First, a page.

Ecological Methods in Forest Pest Management by David Wainhouse :: This book is about the management of forest pests and aims to provide a critical appraisal of the theory and practice of key methods of management. These include, for example, semiochemicals, biological or microbial control and plant resistance. The appropriate application of these ‘ecological methods’ in the development of Integrated Pest Management (IPM) programmes depends on a clear understanding of pest biology and population dynamics, as well as an appreciation of the ecology and economic importance of managed forests. The extensive management of forests is often contrasted with intensive management in agriculture where IPM programmes have the aim of reducing insecticide use. But in forestry, where chemical pesticides are much less commonly applied, the main impetus for the development of IPM comes from the need to use environmentally sensitive and sustainable methods of control appropriate to both semi-natural and plantation forests. Such forests are increasingly likely to be managed for multiple puposes. As well as timber production therefore, maintaining or enhancing biodiversity and providing for public recreation and amenity are likely to be important objectives of management.
Amajor theme throughout the book is that details of pest ecology and of forest ecology and management matter in the application of IPM. The general bias towards examples of IPM from north temperate forests largely reflects coverage in the literature. However the principles, and to a large extent the practice, are applicable worldwide. Books with a particular emphasis on tropical pests include Wagner et al. (1991) and Speight and Wylie (2001).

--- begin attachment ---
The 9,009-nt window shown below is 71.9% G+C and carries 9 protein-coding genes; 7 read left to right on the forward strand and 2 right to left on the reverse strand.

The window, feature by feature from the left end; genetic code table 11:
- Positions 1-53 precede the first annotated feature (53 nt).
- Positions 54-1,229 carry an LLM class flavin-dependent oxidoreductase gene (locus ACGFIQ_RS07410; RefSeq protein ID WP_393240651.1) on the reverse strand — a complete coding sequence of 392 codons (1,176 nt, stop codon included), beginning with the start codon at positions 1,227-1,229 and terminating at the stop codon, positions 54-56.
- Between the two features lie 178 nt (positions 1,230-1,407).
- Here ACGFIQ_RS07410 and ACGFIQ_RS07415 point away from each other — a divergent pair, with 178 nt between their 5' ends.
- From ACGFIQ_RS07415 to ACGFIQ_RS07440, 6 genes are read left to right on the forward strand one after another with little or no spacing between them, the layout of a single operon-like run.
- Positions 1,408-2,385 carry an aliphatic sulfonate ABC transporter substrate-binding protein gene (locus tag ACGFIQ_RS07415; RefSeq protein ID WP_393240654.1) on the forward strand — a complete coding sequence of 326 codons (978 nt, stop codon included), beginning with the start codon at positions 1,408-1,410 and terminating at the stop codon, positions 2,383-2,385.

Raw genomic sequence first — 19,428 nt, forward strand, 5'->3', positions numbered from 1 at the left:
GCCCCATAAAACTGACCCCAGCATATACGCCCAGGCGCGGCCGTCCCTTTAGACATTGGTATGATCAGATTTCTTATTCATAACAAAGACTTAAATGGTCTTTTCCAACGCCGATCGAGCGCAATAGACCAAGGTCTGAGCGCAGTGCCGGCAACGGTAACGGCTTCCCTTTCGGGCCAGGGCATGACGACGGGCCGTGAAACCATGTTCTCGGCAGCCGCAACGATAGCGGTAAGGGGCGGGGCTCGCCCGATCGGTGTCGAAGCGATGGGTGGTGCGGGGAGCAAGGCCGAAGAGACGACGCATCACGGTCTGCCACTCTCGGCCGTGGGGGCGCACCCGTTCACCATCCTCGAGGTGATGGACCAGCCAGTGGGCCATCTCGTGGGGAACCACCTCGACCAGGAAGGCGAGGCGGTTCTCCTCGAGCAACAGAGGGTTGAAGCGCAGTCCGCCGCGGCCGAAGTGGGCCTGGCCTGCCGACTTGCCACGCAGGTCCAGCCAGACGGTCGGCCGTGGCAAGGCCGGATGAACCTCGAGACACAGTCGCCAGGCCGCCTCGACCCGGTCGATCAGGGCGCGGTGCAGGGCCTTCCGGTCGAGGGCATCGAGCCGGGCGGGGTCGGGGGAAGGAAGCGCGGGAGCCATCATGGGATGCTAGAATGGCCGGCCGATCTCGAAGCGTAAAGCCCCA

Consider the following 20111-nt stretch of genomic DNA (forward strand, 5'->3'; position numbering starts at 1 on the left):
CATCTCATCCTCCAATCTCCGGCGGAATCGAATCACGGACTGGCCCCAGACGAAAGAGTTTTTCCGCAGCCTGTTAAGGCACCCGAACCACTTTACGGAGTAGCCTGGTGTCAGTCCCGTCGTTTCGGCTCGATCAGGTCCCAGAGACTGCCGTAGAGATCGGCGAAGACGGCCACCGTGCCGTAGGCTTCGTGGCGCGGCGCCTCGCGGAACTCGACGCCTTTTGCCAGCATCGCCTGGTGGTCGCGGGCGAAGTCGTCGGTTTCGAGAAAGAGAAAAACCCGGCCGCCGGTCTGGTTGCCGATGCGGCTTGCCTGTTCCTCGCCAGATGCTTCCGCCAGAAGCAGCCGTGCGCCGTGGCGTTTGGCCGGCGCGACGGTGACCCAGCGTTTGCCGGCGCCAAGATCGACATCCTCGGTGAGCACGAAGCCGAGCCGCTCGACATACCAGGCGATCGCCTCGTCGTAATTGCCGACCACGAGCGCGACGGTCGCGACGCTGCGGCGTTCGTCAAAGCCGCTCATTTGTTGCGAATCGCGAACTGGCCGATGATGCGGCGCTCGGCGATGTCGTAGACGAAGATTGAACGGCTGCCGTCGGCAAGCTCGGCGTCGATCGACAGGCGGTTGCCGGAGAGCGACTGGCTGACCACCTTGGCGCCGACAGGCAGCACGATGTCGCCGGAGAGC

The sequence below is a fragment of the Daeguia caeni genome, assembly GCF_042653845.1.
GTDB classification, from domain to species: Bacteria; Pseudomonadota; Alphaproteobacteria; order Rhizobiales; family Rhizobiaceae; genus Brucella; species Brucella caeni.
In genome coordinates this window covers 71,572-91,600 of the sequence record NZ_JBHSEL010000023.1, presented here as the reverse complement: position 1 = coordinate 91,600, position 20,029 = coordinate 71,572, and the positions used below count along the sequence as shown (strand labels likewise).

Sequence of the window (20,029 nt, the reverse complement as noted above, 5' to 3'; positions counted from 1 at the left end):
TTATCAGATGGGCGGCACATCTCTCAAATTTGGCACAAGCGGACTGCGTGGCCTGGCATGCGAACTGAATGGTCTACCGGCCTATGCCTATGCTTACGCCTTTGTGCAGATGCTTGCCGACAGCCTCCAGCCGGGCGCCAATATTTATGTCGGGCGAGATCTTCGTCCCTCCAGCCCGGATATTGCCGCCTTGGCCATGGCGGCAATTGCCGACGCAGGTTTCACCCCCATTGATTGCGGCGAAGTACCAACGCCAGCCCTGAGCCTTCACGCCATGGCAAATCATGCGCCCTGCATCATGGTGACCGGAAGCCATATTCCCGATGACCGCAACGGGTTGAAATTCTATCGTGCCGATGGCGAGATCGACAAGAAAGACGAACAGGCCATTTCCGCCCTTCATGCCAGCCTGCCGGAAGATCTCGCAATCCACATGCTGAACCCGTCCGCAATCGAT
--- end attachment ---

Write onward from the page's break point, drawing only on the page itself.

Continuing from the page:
Forests in many countries have been altered by exploitation and management and by the increasing use of plantations of exotic species for wood production. The species composition, distribution and extent of forests and the way they are managed can have an important influence on the nature and severity of pest problems and these are considered in Chapter 1. The increasing use of plantations of non-native trees in different countries and the globalisation of trade have significantly increased the risk of introducing exotic pests. The devastating effects that such pests can have on these plantations has highlighted the importance of regulating international trade in plants and plant products, a subject considered in Chapter 2. Spatial and temporal variation in pest attack can occur on a local or regional scale. Differences in the age or species composition of forests or the direct effects of site and climate on both trees and pests can contribute to this variation and may be used in the development of indices of risk. Risk-rating of forests and monitoring of pest populations in those most at risk can provide an early warning of outbreaks. Chapter 3 explores such approaches to improving the effectiveness and efficiency of pest management in extensive forest areas.
Ecological Methods in Forest Pest Management by David Wainhouse
|Title:||Ecological Methods in Forest Pest Management|
|Publisher:||Oxford University Press|